July SASI’s savings month, however saving comes secondary to surviving for many families as we all struggle through the emotional, physical and financial strife caused by the COVID-19 pandemic
Food is a non-negotiable expense for families, and while we can forgo some luxuries, now is not the time to compromise on nutrition. Here’s how you can save on your groceries and feed your family on less.
Consider cheaper alternatives
Being brand conscious is a luxury many cannot afford at the moment. Where possible, look for cheaper alternatives. House brands are often (but not always) cheaper than other brands and are for the most part a good quality alternative.
Looking at similar brands that are cheaper than what you are used to is another way of saving, but still maintaining your repertoire of recipes.
Buy foods you can cook in different ways
Kershnee Kallee, Marketing Manager at Jungle, says versatile foods are a great addition to your grocery list.
“It is crucial to buy food products that can be used in different ways and for different meals throughout the day. These are products, like Jungle Large Tiger Oat Flakes, that you can make a yummy breakfast with, and still be able to incorporate into a light lunch and a filling dinner at the end of the day. This versatility also means there is something everyone in the family will enjoy,” she says.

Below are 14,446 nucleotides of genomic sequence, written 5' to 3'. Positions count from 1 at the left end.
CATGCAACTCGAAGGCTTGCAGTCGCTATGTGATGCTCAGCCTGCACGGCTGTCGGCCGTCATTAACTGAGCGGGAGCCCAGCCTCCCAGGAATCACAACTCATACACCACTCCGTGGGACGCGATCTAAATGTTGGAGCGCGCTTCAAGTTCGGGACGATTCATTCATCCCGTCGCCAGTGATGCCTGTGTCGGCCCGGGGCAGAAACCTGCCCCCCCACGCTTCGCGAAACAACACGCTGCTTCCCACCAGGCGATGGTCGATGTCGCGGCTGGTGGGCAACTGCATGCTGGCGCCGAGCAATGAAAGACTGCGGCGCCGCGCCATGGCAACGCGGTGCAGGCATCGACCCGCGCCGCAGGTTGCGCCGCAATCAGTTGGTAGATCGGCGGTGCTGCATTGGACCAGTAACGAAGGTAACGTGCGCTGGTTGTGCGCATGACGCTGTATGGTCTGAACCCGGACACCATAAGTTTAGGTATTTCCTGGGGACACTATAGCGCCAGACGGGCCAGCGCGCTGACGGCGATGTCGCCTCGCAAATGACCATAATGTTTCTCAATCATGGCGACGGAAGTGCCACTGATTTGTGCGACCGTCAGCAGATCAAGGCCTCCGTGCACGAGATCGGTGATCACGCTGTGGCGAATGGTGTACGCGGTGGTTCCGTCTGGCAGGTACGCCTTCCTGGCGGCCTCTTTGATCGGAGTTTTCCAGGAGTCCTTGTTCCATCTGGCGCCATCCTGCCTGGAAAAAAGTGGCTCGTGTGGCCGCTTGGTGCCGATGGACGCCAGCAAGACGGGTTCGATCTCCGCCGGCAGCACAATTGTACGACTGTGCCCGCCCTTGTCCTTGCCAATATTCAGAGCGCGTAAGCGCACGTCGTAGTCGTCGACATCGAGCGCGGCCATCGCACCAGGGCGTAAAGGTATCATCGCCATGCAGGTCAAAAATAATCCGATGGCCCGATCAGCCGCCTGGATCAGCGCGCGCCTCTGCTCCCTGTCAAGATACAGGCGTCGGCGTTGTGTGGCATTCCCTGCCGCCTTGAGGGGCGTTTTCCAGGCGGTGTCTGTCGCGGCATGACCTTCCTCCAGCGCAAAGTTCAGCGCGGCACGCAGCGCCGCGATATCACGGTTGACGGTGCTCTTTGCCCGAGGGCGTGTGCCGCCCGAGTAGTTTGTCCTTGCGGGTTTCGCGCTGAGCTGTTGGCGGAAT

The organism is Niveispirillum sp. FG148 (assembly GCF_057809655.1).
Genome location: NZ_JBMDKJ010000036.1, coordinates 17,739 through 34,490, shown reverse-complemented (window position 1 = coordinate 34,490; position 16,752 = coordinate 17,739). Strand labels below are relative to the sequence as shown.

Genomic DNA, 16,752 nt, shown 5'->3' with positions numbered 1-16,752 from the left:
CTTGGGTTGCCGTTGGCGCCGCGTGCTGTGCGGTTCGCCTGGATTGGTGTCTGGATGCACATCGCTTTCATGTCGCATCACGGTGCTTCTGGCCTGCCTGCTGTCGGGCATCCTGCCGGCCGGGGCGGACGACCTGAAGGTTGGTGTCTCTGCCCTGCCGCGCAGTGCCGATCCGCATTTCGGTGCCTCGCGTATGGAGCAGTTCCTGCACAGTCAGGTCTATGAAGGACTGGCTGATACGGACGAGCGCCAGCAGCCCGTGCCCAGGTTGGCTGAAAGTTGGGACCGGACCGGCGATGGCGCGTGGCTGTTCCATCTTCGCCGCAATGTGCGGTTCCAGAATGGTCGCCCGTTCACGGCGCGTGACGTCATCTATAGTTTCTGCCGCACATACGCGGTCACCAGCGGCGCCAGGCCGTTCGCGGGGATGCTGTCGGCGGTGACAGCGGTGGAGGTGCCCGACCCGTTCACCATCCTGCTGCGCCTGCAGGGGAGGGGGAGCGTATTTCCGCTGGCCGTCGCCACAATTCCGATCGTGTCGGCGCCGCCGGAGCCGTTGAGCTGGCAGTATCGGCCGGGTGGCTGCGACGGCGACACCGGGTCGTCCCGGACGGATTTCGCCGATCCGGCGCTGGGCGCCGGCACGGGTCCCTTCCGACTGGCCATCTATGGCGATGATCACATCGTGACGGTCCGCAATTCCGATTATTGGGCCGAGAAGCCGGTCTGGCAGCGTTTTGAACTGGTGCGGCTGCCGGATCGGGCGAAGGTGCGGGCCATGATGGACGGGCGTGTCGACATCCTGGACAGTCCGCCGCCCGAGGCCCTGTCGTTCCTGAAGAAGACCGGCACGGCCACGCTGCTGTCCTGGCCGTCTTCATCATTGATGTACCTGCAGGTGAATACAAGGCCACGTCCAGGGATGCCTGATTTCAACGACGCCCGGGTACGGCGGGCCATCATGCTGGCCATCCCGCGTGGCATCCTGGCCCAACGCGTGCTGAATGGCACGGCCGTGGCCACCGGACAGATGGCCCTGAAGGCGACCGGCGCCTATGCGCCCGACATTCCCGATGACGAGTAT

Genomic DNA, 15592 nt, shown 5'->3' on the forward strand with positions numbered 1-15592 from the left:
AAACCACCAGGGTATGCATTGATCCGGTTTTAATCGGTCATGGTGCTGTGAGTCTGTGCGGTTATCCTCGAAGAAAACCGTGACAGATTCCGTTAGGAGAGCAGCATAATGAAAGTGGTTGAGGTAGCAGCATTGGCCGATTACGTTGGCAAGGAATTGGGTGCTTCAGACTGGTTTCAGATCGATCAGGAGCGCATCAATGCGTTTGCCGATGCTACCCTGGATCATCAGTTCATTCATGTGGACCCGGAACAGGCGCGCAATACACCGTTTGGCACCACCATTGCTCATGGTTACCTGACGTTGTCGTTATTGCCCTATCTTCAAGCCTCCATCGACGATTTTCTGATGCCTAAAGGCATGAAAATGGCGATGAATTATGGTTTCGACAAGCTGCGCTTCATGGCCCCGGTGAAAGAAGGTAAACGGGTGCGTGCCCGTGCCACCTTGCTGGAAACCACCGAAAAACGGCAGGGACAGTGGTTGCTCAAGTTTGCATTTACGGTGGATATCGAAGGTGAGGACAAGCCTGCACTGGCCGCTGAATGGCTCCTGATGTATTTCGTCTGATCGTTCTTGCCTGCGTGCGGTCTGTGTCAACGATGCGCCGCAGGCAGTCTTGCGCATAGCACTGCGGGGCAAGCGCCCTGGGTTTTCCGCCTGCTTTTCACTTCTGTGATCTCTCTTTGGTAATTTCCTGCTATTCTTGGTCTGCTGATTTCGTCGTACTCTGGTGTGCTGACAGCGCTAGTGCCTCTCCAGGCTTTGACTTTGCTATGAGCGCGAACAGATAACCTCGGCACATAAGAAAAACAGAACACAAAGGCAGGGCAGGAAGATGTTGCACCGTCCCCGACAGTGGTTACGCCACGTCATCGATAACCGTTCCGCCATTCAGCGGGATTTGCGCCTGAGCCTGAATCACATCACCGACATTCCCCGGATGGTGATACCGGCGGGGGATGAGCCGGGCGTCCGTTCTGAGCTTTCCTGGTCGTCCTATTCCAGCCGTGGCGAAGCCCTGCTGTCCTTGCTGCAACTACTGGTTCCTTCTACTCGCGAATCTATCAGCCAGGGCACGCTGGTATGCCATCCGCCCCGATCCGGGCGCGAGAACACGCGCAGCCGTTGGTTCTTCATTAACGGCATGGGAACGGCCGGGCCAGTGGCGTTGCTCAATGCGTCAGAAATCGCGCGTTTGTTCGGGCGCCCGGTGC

Have a meal plan in mind
Being budget-conscious is essential, and planning is a big part of setting a budget. Planning your meals and creating your shopping list according to this can make a big difference to your monthly grocery costs.
This will also help you assess the nutritional value of your meals and highlight the gaps in your plans.
You cannot always buy in bulk
While buying in bulk has been repeatedly touted as a saving strategy, in many cases, it is not practical.
One of the downsides of buying in bulk is it starves you of variety, so you and your family are not getting nutrition from all the different food groups.
For more information on saving visit the South African Savings Institute (SASI).
Budget friendly recipes: